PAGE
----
“As long as these cities continue to do well economically, you’re going see poorer folks replaced by richer folks,” he said. “You’re going to read stories about teachers not being able to find place to live.”

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bloomberg.com

Residential Construction Employment Solid | Cross River Real Estate

The count of unfilled jobs in the overall construction sector remained elevated in November, as residential construction employment continues to grow.

According to the BLS Job Openings and Labor Turnover Survey (JOLTS) and NAHB analysis, the number of open construction sector jobs (on a seasonally adjusted basis) came in at 184,000 in November. The cycle high was 225,000 set in July.

The open position rate (job openings as a percent of total employment) for November was 2.7%. On a smoothed twelve-month moving average basis, the open position rate for the construction sector increased to 2.8%, setting a cycle high and exceeding the peak twelve-month moving average rate established prior to the recession.

The overall trend for open construction jobs has been increasing since the end of the Great Recession. This is consistent with survey data indicating that access to labor remains a top business challenge for builders.

The construction sector hiring rate, as measured on a twelve-month moving average basis, remained steady at 4.9% in November. The twelve-month moving average for layoffs was also steady (2.6%), remaining in a range set last Fall. Quits rose to 2.4% in November, consistent with a tight labor market.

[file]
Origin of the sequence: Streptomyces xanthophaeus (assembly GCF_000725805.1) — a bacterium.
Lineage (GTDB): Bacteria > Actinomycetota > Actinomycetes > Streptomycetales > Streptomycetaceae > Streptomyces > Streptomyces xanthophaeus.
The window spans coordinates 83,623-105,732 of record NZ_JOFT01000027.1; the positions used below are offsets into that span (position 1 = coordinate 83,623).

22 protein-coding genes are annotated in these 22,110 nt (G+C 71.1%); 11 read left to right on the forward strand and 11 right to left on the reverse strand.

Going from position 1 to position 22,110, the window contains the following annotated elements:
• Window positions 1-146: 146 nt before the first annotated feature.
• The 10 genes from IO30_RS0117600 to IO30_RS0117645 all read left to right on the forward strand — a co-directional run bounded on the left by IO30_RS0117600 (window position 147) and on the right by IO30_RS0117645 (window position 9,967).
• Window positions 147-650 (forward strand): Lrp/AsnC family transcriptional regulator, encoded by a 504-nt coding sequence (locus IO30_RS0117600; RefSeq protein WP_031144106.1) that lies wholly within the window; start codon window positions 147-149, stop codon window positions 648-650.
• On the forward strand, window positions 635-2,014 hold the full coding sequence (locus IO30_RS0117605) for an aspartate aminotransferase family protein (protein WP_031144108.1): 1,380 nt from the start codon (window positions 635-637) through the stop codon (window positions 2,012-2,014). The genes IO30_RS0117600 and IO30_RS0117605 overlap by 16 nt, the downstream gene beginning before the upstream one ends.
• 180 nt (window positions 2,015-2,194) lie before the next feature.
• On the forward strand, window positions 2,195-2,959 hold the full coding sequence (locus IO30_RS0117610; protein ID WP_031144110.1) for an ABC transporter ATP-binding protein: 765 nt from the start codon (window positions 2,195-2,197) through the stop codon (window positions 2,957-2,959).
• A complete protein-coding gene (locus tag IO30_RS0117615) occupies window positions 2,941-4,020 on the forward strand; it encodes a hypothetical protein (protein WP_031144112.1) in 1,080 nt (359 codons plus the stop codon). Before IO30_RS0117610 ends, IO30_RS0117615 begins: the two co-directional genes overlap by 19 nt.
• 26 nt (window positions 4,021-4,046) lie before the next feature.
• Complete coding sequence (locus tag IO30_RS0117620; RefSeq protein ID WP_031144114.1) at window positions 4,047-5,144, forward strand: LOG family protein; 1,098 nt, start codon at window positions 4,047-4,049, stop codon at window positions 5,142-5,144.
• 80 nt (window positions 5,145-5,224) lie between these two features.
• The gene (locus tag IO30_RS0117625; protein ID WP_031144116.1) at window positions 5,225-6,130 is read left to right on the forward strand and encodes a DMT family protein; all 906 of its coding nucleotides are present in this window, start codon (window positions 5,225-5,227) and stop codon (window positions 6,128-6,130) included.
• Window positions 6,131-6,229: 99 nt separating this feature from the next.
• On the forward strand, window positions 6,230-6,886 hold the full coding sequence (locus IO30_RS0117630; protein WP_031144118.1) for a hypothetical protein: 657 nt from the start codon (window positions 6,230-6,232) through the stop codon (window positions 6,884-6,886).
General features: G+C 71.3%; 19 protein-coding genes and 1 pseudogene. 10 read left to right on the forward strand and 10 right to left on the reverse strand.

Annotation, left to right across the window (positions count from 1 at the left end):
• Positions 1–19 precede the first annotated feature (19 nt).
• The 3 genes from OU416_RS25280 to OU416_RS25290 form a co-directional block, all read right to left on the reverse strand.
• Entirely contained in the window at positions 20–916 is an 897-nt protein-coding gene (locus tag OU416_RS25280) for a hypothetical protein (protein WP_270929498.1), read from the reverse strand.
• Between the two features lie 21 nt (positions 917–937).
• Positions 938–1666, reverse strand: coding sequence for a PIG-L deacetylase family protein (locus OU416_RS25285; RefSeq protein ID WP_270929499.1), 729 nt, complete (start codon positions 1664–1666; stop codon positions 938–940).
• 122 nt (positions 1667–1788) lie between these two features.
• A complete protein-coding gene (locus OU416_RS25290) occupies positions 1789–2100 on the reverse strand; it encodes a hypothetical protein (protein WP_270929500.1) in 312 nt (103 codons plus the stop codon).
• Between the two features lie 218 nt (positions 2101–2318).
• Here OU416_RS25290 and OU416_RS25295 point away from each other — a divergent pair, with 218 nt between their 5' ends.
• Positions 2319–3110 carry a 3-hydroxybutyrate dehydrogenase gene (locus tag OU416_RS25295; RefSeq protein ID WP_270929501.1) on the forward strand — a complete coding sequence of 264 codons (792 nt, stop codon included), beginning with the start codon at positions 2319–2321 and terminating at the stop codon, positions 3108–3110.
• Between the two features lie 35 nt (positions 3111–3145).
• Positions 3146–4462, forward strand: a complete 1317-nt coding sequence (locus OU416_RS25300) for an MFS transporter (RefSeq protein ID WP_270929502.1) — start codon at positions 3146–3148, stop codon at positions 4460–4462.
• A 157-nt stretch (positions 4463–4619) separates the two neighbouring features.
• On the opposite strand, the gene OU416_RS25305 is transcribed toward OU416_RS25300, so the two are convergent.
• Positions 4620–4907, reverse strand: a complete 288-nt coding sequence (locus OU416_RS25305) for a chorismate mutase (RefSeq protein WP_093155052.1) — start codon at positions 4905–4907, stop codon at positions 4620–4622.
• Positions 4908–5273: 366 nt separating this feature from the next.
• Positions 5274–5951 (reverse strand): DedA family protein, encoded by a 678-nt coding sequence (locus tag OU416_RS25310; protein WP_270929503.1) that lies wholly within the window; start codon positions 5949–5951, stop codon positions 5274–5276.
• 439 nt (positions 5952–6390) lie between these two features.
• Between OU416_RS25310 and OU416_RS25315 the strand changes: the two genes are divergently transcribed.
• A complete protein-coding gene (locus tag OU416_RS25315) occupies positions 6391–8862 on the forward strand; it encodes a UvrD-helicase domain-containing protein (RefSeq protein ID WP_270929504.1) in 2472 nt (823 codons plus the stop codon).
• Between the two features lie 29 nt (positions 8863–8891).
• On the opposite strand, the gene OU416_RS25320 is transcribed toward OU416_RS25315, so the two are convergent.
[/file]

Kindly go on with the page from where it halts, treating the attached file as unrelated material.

Monthly employment data for December 2016 (the employment count data from the BLS establishment survey are published one month ahead of the JOLTS data) indicate that home builder and remodeler employment expanded, increasing by 9,800. The December gains continue the improvement in the Fall after a period of hiring weakness early in 2016. The 6-month moving average of jobs gains for residential construction has now increased to a healthier 11,450 per month.

Residential construction employment now stands at 2.653 million, broken down as 739,000 builders and 1.915 million residential specialty trade contractors.

Over the last 12 months home builders and remodelers have added 103,000 jobs on a net basis. Since the low point of industry employment following the Great Recession, residential construction has gained 667,000 positions.

In December, the unemployment rate for construction workers stood at 6.8% on a seasonally adjusted basis. The unemployment rate for the construction occupation had been on a general decline since reaching a peak rate of 22% in February 2010, although it has leveled off in the 6% to 7% range since the middle of 2016